Most rejections are form letters. “Dear Author . . .” However, some rejections are pure gold, like the one I initially received from the editors of TERMINAL EARTH. These golden rejections contain specific suggestions for improvement. Needs tightening. The magical element should appear on the first page. We laughed ourselves silly, but we aren’t the right market.
If appropriate, act on what they’ve told you. Above all, thank the editor for commenting. When appropriate, ask if he/she would be willing to consider a rewrite based on his/her critique.
I haven’t sold mountains of work, but most of what I have sold, I’ve sold because some very generous editors took the time to critique and reconsider. Win or lose, thank them!
It’s been said until we’re sick of hearing it: now is a great time to be a writer. It’s true. Now is also a great time to break in.
The personal computer and the Internet have changed the game. There are more markets now than at any time in the recent past. Electronic publishing is shoving aside the twin scourges of inventory-maintenance cost and inventory taxation, and with them, many of the live-or-die aspects of “shelf life”. Backlist books are becoming as available as frontlist books.
The midlist and the pulps, where fledgling writers used to learn the craft and build their followings, are roaring back in electronic form.
Coaching, critique groups, market lists, and references are available online. Discovering the name of Julius Caesar’s horse is a matter of seconds, rather than an entire afternoon.
So, if everything is so cockeyed rosy, why did I drop out of the scenario?
I didn’t like rejection, so I didn’t send in my work.
I didn’t like the grind of working, reworking, and reworking again, and of never, ever knowing for sure whether or not the piece was finally right, so I quit.
I got fed up with a market that apparently has no room for anything that doesn’t feature teenage, horny, mutant, ninja vampires, or heroic women recovering from heroic traumas, or heroic men who never seem to come anywhere near posttraumatic stress or having something better to do than “save the world.”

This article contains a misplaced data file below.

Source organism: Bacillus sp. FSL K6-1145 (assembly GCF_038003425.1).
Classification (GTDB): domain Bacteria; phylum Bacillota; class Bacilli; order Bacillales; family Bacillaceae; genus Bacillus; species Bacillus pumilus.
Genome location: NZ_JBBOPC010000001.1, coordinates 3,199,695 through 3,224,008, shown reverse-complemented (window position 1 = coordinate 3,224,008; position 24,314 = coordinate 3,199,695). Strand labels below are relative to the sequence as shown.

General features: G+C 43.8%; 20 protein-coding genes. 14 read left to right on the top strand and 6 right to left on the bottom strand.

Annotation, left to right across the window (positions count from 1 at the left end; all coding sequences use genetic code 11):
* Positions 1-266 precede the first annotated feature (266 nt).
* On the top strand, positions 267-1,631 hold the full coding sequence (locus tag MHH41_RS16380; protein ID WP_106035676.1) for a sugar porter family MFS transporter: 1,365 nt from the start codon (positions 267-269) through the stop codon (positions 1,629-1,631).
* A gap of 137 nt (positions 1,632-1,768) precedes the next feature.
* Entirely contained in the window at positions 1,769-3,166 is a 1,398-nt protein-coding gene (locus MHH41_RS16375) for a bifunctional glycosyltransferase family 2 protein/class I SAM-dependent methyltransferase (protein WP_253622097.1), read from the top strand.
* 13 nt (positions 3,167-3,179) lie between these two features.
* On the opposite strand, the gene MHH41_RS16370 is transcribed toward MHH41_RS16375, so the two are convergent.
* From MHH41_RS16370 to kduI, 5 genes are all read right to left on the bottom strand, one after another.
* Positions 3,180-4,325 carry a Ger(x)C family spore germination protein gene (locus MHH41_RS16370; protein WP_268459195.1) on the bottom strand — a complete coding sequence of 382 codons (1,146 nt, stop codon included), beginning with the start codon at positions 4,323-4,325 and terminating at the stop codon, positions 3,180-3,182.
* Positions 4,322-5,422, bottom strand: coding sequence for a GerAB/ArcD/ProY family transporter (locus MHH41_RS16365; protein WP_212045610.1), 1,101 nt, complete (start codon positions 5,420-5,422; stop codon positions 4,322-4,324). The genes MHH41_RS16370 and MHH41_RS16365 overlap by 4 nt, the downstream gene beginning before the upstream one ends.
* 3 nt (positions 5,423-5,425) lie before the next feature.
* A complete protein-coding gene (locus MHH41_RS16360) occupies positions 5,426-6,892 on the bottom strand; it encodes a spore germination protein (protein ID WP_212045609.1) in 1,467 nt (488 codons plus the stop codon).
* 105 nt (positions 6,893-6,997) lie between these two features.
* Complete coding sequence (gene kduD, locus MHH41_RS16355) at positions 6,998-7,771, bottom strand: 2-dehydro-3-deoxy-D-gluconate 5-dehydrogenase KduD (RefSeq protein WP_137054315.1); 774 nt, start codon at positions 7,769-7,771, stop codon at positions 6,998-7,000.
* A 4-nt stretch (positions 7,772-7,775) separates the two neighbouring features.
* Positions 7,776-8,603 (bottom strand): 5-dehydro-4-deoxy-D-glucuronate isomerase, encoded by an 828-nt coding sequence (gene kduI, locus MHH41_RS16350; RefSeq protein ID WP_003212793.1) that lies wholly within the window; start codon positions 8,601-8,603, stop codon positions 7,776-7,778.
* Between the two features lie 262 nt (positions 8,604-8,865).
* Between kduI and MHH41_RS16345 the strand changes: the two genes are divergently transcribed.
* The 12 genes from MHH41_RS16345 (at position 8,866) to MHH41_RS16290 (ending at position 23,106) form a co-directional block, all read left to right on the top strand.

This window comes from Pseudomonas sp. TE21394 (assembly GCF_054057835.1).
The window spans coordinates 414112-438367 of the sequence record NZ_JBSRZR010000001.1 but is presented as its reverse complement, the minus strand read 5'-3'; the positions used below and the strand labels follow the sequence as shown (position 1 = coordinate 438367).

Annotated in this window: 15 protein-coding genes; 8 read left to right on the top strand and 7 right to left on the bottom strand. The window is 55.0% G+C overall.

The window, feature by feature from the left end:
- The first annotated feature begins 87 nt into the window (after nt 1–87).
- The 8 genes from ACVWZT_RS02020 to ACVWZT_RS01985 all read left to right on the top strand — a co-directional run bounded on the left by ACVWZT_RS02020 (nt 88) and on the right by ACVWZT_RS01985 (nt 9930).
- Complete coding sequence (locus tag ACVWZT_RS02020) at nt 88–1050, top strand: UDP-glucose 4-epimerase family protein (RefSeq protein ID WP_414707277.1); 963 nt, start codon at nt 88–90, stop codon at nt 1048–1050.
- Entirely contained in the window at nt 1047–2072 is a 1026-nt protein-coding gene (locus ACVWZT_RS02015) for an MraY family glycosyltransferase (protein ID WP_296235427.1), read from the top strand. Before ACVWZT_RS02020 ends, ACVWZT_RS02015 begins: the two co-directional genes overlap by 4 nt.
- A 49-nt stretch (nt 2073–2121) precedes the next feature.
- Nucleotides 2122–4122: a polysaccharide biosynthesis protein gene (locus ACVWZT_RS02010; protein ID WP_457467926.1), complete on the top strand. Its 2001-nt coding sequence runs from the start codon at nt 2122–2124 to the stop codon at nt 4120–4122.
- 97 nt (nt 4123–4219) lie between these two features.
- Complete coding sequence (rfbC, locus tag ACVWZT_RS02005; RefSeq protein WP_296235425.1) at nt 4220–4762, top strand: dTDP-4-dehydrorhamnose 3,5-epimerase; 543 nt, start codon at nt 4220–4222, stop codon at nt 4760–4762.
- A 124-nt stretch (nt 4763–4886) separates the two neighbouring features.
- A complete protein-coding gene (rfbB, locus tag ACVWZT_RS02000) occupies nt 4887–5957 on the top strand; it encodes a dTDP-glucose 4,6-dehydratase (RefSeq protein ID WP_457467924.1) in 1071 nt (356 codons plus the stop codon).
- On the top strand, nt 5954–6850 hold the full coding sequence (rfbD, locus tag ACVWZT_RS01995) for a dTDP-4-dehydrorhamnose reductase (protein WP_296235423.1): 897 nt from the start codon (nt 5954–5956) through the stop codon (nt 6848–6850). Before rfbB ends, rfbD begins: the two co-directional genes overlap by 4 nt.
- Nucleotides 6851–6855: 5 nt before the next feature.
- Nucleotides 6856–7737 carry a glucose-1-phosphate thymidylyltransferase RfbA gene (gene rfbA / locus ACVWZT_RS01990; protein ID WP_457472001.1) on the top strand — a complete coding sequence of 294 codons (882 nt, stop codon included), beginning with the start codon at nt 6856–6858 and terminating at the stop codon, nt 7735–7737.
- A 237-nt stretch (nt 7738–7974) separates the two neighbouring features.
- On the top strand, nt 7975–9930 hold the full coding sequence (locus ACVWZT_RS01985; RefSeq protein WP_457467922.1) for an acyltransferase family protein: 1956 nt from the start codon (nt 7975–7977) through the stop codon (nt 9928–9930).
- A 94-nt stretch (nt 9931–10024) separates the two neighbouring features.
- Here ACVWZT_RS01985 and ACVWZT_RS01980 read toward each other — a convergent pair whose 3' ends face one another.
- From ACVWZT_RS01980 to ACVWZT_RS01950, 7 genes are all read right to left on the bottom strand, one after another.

I got fed up with being told that there are “no rules,” and then being expected to intuit what the rules are and how to obey them to the letter.
Fed up, I say. So I quit.
Notice the pronoun: I.
In other words, I let my precious feelings get in the way.
Well, so there I was, fed up with writing and having a great time.
Why, then, did I go back to work?
Because my temper tantrum finally burned itself out. Because by buying my story for their anthology–I did mention it, didn’t I?–the editors at Pound Lit Press told me I was on the right track and to keep at it. Because I couldn’t endure the prospect of spending the rest of my life not writing.
Here’s the close.
There’s a truism in management circles: ninety percent of the work is done in the last ten percent of the time. The way I figure it, at 500,000 words finished, I’ve learned between five and six percent of what I need to know to sort-of-kind-of enter the ranks of professional writers.
How far along are you?